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第 41  期

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《歷程》中的食慾、身體與都市空間
Appetite, Body, and Urban Space in Pilgrimage
作者 葉雅茹
Author Ya-ju Yeh
關鍵詞 理察森食慾身體勞動女性倫敦都市空間
Keywords Dorothy Richardson, appetite, body, working woman, London, urban space
摘要 本文試圖由理察森的小說《歷程》,探究維多利亞晚期的勞動階級女性,如何以食物消費的身體經驗,挪用新興的都市用餐公共空間,展現獨特的身體能動性。傳統維多利亞父權社會將女性身體泛道德化,無論是身體的外在體態或生理食慾需求,往往成為道德論述意欲規範、批評,甚至宰制的被動客體。對當時大量湧入倫敦求職謀生的勞動階級女性而言,食慾乃是身體因應工作需求與工作環境的固有存在,而非以道德意義約束或衡量的產物,因此總是無可避免地遭受到性別與階級雙重的歧視與挫折。獨自在倫敦工作謀生的主角米莉安,微薄的經濟能力只能負擔當時盛行的平價連鎖茶室,然而此種連鎖茶室的空間特質,對米莉安而言,不僅提供身體物質上的滿足,豐富了飲食經驗,更使她日趨熟悉都市的社會脈絡,也型塑了她的主體性與空間認同。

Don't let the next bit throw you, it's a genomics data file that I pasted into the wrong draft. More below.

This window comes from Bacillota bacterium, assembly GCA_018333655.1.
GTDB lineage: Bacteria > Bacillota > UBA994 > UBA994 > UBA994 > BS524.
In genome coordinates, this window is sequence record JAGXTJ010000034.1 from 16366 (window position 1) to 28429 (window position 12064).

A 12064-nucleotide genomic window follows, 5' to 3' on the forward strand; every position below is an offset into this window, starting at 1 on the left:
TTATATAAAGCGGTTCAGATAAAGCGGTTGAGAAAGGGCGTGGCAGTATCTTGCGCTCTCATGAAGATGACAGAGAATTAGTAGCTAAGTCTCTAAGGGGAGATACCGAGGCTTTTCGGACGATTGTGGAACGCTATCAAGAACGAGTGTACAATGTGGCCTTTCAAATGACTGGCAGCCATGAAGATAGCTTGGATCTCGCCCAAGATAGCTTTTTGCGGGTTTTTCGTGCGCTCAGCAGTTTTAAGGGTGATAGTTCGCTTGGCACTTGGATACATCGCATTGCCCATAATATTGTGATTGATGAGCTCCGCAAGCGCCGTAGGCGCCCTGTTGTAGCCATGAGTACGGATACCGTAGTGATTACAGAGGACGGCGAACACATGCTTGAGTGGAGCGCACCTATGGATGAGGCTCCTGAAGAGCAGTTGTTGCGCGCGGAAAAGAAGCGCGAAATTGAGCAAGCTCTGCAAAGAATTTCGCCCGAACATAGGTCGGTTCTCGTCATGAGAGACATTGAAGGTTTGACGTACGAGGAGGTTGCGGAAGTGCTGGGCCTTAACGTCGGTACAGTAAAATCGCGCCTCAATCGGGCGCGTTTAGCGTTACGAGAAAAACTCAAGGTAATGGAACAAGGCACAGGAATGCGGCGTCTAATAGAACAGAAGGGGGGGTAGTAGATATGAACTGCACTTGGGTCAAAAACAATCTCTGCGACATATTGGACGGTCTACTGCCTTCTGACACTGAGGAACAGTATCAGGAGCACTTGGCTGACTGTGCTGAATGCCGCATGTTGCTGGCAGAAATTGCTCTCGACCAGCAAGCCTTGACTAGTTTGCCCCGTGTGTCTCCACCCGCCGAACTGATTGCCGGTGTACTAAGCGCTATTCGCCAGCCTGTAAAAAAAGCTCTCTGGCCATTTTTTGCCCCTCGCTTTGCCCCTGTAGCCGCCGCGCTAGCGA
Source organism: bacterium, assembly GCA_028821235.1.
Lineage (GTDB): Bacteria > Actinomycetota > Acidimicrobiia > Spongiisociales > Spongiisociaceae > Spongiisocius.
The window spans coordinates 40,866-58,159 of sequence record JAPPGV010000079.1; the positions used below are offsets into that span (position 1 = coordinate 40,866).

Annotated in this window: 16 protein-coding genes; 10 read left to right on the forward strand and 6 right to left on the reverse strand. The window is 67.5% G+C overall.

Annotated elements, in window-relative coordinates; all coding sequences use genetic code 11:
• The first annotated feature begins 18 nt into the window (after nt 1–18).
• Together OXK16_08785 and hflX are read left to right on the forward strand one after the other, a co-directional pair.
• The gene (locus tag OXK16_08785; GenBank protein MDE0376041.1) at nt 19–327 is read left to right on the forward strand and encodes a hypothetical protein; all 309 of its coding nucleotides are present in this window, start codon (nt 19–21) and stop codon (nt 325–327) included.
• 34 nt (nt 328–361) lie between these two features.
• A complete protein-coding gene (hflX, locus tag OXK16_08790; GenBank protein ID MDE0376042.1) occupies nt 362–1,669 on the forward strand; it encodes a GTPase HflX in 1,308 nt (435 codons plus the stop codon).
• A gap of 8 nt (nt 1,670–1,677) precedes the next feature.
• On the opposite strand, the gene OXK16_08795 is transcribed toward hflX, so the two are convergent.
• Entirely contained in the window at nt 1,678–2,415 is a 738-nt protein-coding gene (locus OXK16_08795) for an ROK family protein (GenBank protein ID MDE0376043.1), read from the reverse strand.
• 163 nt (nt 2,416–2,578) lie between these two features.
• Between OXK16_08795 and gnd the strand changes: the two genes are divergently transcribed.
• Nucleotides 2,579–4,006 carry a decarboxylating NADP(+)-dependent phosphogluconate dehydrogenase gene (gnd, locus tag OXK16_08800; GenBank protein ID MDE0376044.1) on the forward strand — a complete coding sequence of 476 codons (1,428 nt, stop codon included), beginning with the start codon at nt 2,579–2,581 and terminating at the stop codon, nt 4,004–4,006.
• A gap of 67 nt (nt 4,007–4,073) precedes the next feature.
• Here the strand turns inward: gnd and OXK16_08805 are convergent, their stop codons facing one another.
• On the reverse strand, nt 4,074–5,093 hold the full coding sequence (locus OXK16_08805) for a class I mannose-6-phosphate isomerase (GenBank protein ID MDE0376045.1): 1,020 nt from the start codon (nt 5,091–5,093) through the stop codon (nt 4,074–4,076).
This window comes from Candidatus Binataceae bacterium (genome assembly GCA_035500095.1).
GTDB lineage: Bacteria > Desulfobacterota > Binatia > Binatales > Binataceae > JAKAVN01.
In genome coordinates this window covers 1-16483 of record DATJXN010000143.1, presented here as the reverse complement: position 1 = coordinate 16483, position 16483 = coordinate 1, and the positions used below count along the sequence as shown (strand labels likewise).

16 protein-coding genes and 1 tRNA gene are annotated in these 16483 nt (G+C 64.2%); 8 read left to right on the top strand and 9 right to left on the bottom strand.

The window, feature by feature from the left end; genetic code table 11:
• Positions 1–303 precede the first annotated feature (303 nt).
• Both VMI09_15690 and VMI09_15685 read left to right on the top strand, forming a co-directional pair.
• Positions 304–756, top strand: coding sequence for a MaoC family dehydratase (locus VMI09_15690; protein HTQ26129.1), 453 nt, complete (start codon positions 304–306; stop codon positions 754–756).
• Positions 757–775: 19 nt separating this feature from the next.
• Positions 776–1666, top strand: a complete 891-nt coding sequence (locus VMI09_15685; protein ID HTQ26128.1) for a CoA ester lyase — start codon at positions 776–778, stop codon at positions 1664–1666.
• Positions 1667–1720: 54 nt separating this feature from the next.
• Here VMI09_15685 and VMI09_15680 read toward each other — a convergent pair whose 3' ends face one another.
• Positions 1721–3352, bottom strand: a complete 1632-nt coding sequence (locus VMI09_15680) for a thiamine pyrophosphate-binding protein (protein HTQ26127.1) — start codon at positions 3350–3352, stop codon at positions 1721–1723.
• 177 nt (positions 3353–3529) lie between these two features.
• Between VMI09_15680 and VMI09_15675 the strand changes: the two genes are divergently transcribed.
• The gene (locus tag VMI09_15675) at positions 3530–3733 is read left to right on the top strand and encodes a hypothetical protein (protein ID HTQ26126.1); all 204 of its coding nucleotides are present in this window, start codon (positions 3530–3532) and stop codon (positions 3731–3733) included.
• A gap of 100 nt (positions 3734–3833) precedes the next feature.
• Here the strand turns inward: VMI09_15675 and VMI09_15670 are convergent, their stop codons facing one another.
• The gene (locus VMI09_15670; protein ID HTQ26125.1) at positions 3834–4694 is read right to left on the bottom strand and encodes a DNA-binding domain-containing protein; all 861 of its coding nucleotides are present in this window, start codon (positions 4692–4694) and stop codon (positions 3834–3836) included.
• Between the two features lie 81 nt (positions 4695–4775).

Abstract This paper aims to explore how late-Victorian working women’s appetite and body was conventionally moralized and discriminated yet how they interacted with London’s public eating places and further established specific experiences indicative of certain agency. In Victorian culture, the act of eating was profoundly affected by the social parameters of class and gender. Various instructions, for instances, conduct books, medical texts, and popular magazines always enforced severe disciplinary constraints on what and how women consumed, including concerns of appetite, ideal diet, and body shape. Yet for working women, food consumption, intimately linked with their specific working conditions, characterized the most frequent and immediate form of bodily experience in their city life. Appetite therefore functioned as a class marker between woman who chose not to eat and woman who chose to eat because of work. In metropolitan London, working women could seldom visit the more expensive dining places and could only order the cheapest meals even in less expensive eateries. These dining places obviously constituted a boundary to discourage them from entering. However, the act of eating out normally was necessary to support their labor and reduce their time spent on preparing food, especially for those single workers. To meet the consuming need of a growing amount of working women in late-nineteenth-century London, a new type of mass catering rose and became another alternative for public dining places: the teashop, where Miriam Henderson, the heroine in Pilgrimage, had quite a great variety of experiences and perceptions. For Miriam, dining out in public provided her with a direct way to contact and experience the city. Her dining experiences were growing wider and richer despite some class discriminations and economic limitations and interlocked with her independence and identity. Miriam’s body reveals a conspicuous example of how a woman pursued her independence and identity through appetites and particular public dining space.
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